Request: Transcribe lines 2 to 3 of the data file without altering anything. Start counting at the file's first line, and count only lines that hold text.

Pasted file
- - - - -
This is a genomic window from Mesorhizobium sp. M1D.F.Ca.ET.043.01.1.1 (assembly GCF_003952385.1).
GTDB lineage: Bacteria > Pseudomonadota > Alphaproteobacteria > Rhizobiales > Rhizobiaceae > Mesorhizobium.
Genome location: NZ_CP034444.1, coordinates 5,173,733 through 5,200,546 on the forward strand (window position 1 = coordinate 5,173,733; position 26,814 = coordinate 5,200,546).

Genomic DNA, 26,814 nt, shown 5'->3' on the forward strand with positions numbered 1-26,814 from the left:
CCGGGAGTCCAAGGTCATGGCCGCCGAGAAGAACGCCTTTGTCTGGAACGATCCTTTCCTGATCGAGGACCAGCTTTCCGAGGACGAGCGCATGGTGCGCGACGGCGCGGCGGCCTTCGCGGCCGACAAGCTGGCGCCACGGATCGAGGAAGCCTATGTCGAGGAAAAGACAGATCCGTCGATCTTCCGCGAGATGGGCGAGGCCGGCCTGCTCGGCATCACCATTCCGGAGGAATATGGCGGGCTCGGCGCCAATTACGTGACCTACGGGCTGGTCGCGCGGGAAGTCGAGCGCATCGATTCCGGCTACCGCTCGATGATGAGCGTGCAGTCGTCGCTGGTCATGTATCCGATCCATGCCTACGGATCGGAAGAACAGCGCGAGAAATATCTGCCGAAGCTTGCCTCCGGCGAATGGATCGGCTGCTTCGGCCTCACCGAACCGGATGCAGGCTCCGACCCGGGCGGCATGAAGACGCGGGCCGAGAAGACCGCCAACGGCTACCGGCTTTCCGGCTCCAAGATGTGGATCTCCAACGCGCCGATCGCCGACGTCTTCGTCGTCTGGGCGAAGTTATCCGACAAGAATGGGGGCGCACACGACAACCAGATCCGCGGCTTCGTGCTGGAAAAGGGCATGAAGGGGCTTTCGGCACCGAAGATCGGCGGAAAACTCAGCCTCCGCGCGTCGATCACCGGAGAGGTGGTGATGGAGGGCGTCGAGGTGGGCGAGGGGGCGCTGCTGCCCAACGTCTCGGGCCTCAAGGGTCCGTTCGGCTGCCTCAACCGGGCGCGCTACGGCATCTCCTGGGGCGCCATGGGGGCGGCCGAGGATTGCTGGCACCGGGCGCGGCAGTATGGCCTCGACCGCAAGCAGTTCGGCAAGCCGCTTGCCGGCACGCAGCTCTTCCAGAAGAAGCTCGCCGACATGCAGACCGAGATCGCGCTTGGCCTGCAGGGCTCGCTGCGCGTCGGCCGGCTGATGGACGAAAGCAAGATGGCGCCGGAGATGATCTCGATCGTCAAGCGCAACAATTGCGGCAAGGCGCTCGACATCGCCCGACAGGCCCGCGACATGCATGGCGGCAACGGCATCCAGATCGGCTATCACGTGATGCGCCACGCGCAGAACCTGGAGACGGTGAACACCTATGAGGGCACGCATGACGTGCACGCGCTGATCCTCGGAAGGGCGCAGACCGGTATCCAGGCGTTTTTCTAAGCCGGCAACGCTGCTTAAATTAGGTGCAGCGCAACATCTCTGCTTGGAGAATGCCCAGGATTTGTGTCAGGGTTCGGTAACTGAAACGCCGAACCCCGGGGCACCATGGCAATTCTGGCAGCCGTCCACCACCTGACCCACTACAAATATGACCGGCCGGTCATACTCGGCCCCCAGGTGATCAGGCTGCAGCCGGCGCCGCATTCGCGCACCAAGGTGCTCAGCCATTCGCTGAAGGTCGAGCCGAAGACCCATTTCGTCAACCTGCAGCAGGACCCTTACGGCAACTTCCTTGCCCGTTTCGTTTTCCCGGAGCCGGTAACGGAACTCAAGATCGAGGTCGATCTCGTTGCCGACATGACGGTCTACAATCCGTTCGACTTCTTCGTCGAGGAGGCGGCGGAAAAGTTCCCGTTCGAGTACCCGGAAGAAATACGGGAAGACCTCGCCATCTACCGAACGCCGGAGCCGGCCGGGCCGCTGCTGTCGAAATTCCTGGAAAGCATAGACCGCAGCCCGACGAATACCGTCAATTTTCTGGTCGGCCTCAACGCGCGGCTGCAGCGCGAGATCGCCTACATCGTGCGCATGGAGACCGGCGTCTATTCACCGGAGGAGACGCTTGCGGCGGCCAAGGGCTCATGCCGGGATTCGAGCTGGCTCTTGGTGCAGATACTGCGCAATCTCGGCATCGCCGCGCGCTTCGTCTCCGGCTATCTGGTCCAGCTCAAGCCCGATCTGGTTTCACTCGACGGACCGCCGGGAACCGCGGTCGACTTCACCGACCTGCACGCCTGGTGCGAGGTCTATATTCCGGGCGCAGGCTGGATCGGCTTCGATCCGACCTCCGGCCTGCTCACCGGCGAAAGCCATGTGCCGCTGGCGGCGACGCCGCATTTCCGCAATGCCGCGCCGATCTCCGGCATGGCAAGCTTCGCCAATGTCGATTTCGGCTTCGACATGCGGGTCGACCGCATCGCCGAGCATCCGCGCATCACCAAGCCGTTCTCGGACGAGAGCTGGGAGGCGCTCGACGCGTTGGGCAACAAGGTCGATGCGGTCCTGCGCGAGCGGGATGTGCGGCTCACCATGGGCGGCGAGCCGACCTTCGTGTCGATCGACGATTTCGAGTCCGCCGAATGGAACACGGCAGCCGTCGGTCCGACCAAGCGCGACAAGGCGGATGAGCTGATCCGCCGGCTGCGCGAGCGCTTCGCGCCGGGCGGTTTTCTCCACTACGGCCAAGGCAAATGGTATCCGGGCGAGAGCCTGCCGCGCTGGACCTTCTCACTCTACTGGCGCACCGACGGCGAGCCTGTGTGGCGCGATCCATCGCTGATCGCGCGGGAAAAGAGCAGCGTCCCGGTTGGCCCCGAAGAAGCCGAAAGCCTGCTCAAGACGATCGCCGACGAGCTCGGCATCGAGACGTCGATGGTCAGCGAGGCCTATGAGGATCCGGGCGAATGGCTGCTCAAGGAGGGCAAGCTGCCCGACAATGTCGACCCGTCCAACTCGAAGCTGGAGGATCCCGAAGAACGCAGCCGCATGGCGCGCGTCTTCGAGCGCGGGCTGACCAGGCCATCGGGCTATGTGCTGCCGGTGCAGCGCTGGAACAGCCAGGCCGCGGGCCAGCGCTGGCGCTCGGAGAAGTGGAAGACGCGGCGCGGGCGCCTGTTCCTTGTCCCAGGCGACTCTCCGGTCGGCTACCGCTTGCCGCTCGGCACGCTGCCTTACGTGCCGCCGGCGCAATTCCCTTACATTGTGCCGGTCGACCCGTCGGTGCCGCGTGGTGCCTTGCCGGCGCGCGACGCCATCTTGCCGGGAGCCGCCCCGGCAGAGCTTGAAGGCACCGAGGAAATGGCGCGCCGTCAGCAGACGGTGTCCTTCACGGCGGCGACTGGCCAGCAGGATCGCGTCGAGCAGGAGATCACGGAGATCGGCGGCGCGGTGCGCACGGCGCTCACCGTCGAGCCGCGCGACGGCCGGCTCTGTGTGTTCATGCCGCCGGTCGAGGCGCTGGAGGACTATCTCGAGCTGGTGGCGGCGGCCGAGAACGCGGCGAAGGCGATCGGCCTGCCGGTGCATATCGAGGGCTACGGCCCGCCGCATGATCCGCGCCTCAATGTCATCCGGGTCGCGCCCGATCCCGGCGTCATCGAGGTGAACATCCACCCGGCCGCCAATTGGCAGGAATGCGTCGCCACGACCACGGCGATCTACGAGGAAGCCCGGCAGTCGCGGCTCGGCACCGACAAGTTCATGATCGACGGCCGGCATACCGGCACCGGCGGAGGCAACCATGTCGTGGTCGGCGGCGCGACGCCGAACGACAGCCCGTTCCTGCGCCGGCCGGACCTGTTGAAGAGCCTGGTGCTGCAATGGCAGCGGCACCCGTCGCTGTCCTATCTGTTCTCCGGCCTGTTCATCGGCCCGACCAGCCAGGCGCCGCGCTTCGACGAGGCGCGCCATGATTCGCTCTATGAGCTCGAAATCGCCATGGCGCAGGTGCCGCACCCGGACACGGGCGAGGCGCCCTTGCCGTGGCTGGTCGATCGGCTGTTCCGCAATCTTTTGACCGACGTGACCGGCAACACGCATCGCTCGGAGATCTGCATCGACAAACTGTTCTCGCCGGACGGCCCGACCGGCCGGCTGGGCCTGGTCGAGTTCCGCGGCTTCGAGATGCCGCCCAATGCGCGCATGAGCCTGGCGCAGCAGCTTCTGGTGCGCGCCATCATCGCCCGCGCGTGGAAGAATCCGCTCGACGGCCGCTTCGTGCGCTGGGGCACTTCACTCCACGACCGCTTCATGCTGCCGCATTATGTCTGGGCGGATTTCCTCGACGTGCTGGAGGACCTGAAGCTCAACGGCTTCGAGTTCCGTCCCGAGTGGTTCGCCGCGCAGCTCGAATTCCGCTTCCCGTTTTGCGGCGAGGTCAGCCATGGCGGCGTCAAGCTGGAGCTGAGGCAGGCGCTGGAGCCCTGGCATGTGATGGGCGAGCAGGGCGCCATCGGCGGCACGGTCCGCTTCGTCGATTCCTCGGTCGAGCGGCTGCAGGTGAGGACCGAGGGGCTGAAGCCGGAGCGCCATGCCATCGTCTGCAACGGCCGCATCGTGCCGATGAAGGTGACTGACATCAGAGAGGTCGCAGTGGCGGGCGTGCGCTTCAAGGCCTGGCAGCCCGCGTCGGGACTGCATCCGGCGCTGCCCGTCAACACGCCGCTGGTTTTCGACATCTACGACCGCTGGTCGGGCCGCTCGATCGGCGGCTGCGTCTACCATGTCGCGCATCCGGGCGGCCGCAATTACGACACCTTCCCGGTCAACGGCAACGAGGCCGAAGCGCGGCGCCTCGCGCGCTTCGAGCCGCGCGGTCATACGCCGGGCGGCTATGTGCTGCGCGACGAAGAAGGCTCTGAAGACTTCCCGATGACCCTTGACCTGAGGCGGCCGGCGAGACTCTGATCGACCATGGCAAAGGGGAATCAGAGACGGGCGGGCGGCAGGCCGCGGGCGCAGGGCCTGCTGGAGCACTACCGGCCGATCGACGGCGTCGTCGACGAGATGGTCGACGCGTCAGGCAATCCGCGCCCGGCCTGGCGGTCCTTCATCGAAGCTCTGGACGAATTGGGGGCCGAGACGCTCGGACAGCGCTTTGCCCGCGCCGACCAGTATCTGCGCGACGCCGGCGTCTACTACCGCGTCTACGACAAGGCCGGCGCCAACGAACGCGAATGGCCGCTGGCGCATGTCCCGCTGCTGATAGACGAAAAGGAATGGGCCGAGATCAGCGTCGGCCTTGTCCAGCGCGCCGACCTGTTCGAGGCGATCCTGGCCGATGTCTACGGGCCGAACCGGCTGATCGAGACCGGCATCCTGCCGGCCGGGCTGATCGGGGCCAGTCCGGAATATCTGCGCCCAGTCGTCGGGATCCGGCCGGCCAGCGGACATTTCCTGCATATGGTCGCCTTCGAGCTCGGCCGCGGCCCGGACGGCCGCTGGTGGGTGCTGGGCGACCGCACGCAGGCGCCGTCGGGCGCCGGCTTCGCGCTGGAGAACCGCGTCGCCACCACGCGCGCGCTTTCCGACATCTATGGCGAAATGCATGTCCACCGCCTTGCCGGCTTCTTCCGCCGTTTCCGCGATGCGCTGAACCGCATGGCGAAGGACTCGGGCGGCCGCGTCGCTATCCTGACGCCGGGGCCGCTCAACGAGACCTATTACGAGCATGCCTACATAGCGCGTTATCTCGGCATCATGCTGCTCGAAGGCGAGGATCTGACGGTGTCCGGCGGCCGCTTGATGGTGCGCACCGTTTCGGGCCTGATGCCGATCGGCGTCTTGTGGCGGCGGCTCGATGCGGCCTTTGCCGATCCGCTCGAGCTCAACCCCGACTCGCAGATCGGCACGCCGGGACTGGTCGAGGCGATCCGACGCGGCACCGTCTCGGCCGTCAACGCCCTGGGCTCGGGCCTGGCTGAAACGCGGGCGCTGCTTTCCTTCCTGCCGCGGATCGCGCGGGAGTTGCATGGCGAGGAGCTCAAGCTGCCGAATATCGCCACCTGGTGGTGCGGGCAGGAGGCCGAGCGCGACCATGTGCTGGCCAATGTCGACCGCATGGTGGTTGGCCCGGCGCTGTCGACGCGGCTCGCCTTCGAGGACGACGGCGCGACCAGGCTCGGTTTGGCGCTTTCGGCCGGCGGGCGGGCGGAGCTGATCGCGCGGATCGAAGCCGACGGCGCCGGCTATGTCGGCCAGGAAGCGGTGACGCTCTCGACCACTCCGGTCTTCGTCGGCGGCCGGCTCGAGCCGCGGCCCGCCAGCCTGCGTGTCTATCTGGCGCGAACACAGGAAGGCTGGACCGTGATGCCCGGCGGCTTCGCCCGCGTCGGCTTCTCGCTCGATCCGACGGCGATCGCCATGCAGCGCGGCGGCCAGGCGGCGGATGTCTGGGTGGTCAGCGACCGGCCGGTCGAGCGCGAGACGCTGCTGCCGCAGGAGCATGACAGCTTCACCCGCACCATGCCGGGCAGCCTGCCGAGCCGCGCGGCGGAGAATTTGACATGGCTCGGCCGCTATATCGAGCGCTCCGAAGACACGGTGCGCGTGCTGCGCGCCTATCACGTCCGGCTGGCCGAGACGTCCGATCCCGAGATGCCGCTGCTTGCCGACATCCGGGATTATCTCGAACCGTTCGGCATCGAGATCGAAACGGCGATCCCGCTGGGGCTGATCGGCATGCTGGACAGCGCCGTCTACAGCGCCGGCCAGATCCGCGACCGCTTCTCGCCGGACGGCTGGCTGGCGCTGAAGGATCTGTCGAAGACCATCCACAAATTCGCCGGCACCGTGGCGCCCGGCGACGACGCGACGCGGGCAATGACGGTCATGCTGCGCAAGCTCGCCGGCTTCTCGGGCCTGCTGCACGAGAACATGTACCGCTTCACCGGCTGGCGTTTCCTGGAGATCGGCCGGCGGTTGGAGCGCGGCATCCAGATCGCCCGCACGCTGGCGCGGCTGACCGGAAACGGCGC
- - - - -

GTDB lineage: Bacteria > Pseudomonadota > Alphaproteobacteria > Rhizobiales > Rhizobiaceae > Mesorhizobium.
Genome location: NZ_CP034444.1, coordinates 5,173,733 through 5,200,546 on the forward strand (window position 1 = coordinate 5,173,733; position 26,814 = coordinate 5,200,546).